Houses on the near east side of Des Moines, within sight of the Capitol dome, are among the city’s oldest. They are also among the most in disrepair. Some changes are afoot to freshen the look of three low-income neighborhoods.
Stacie Phillips works amidst a whir of construction activity in the shell of a house built in 1907 from a kit popular at the time.
“It’s a wonderful old house with the original trim, the conference ceilings," she says. "It has the original, beautiful swing-out casement windows we have rehabbed. Just a beautiful plan.”
Phillips is the neighborhood housing manager for Community Housing Initiatives, a nonprofit that buys worn out properties for rehabilitation.
“Right now, we’re at the end stages of framing," she says. "We’re putting blocking in, and we’re shimmying and stuff for the final stages of rough-ins for electrical and such, and preparing for cabinet installation.”
Phillips is in one of three side-by-side-by-side houses being refurbished in the Capitol Park Neighborhood of Des Moines. It is one of three east side neighborhoods bundled for an ongoing project called Viva East Bank. Beth Hicks serves on the initiative’s project management team.
“Viva East Bank actually covers a wide range of efforts from affordable housing to public infrastructure to youth programming,” Hicks says.
The three neighborhoods were hit hard by the collapse of the housing market and resulting recession of the first decade following 2000. They left behind foreclosures, vacant homes and blighted properties. But since 2014, when Viva East Bank began to roll, nearly 200 homes have been repaired, 17 new houses built and 21 abandoned properties torn down. It was a little more than three years ago Chelsea Lepley returned to her hometown and bought a house on the near east side.
“It’s a 120 years old, so it has so much character,” she says.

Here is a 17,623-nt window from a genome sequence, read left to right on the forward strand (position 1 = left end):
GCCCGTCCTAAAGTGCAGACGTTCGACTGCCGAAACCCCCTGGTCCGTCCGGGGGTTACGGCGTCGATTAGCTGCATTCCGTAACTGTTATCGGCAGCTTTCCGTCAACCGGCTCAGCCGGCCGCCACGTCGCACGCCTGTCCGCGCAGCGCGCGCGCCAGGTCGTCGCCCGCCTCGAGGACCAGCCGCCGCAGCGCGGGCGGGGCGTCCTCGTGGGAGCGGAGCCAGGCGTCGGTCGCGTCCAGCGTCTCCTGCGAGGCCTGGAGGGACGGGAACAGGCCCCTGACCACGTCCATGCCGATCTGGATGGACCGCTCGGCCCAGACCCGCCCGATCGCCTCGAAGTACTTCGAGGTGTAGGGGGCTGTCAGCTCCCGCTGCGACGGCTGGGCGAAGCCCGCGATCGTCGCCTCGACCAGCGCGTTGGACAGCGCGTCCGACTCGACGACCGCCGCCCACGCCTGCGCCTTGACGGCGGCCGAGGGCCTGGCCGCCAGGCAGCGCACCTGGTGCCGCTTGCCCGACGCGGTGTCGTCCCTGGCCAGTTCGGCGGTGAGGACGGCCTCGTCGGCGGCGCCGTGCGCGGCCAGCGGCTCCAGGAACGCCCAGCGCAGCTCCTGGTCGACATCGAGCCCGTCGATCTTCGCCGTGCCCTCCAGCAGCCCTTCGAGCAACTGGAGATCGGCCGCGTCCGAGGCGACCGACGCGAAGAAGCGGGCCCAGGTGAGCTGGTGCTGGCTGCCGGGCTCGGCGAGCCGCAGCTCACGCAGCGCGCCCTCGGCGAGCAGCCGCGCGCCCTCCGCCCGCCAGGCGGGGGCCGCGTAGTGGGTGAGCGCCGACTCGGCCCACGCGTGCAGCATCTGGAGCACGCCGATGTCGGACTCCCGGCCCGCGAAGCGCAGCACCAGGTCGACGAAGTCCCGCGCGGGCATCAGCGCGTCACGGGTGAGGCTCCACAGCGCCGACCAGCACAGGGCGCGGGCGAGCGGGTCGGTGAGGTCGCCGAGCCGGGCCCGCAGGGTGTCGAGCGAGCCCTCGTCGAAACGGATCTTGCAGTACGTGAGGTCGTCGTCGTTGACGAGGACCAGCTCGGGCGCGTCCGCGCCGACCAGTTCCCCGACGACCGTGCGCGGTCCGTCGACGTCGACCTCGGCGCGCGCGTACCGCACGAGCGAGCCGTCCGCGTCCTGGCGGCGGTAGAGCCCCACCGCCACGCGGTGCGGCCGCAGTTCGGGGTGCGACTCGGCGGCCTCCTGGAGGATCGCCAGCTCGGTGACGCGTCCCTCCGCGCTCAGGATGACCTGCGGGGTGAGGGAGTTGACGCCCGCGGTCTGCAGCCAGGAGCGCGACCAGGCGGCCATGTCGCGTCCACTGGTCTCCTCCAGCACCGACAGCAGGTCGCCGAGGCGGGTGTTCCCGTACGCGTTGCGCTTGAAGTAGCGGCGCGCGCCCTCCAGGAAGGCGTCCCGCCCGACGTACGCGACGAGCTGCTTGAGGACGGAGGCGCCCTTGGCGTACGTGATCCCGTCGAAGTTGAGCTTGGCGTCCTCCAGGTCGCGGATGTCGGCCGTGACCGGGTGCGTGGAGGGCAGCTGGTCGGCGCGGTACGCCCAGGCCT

Lepley has since become one of the loudest cheerleaders for east side development as chairwoman of the Capitol Park Neighborhood Association.
“We’re a neighborhood that’s diverse in almost every metric or facet you can think of in terms of income, languages, ethnicities,” she says.
Efforts to improve the housing stock in the Viva East Bank neighborhoods, install public art in parks and rebuild infrastructure, have benefited from a $500,000 award from Project Reinvest. It’s the result of a settlement with Bank of America for selling faulty mortgage securities during the housing bubble. Pastor Keith Hackle Jr. at the Philadelphia Seventh Day Adventist Church in the MLK Jr. Park Neighborhood sees an improving attitude among his parishioners.
“When you see new paint, when you see new porches, when you see decks being built, it makes you feel better about where you are, and it makes you believe and know that individuals actually care about their homes,” he says.
A key benefit from all of this restoration is young homeowners moving to the area. Chelsea Lepley in Capitol Park says her neighborhood is close to downtown and to bike trails, and the houses are affordable.
“There are not a lot of places in the city where you can get a four-bedroom house for less than$100,000,” she says.
And she’s not worried, for now, about properties becoming overvalued.
“We’re never going to be Brooklyn," she says. "People are not going to get priced out of their homes in the same way as in coastal cities where gentrification is a huge problem.”
Back on the stretch of 13th Street between Lutheran Hospital and East High
School, Stacie Phillips sees evidence the neighborhoods have become a draw for homebuyers. She completed renovation work on one of the houses over the summer.
“We finished it in August and it sold within three days,” she says.
Those involved with east side improvements say they have led to $13 million in public and private investment in the Viva East Bank neighborhoods since 2014.